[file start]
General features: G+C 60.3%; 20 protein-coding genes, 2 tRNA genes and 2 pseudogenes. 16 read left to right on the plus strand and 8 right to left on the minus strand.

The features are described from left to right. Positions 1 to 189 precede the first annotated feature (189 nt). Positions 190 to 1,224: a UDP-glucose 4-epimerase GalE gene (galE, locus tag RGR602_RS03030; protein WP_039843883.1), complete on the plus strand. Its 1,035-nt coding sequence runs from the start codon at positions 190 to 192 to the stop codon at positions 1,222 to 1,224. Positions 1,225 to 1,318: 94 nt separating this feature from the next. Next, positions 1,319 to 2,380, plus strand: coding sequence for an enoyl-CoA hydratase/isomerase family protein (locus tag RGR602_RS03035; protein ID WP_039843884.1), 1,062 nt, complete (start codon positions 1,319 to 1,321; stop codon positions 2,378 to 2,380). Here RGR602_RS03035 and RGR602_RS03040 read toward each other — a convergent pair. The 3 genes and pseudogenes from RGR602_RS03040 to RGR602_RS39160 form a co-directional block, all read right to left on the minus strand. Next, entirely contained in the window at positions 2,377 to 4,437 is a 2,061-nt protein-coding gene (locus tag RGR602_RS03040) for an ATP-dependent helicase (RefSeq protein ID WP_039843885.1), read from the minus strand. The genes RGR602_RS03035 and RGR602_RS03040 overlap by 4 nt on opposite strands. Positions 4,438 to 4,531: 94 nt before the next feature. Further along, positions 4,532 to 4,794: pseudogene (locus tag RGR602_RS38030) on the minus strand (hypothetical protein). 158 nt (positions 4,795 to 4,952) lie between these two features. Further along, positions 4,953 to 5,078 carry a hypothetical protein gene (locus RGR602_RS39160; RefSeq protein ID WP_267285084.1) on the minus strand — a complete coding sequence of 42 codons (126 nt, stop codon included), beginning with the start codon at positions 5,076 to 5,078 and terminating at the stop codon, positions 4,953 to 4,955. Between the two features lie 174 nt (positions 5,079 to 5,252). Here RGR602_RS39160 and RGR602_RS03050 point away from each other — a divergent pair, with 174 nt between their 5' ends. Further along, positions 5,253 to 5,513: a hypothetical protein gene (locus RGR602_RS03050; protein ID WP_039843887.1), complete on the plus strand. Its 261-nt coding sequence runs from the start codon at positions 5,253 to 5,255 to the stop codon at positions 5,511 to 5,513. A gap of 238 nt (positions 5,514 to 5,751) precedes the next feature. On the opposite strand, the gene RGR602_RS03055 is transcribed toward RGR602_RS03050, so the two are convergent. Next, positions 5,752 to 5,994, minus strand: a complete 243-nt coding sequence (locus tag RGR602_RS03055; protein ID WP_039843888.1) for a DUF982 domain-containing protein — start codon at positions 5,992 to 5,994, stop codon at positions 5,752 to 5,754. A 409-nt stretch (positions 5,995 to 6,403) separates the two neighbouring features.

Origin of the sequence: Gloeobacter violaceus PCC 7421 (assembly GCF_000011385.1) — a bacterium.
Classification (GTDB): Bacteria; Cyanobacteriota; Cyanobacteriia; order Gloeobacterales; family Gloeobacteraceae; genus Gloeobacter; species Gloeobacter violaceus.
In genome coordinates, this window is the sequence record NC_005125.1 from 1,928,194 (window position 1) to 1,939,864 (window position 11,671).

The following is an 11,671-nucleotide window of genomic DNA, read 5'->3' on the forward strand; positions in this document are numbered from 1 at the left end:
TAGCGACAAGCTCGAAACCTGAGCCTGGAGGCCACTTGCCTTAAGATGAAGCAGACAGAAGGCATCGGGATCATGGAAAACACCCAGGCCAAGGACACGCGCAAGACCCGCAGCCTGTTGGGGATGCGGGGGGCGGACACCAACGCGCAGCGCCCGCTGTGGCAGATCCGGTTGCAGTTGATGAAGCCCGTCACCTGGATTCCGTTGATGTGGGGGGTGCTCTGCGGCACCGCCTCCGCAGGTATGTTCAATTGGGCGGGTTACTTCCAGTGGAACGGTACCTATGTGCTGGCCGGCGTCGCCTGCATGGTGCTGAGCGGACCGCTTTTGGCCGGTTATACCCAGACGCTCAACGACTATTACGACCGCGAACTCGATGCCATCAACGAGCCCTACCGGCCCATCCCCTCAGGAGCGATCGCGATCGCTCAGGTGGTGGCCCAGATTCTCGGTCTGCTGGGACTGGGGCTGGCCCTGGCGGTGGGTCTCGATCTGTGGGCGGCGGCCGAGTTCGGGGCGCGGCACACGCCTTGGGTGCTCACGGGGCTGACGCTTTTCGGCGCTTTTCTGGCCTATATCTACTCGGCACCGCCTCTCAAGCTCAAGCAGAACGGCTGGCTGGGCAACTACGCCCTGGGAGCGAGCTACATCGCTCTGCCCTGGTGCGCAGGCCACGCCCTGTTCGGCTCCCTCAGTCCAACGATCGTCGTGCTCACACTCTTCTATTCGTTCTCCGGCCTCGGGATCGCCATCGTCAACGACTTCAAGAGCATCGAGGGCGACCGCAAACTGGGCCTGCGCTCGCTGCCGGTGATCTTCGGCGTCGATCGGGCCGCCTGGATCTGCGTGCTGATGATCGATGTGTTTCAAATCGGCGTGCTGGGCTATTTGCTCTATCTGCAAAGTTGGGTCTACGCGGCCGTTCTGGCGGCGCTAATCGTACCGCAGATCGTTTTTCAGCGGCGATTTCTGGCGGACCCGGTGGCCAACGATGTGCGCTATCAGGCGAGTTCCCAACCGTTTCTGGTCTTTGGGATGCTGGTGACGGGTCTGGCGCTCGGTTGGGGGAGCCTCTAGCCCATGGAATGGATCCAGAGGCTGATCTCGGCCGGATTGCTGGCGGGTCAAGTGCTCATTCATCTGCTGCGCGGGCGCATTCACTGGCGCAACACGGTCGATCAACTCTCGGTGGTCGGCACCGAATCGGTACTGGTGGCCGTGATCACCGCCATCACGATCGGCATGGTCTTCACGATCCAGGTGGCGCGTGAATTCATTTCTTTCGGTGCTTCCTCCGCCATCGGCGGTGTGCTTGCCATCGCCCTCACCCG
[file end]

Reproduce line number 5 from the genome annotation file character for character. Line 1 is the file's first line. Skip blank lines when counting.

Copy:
In genome coordinates, this window is the sequence record NC_005125.1 from 1,928,194 (window position 1) to 1,939,864 (window position 11,671).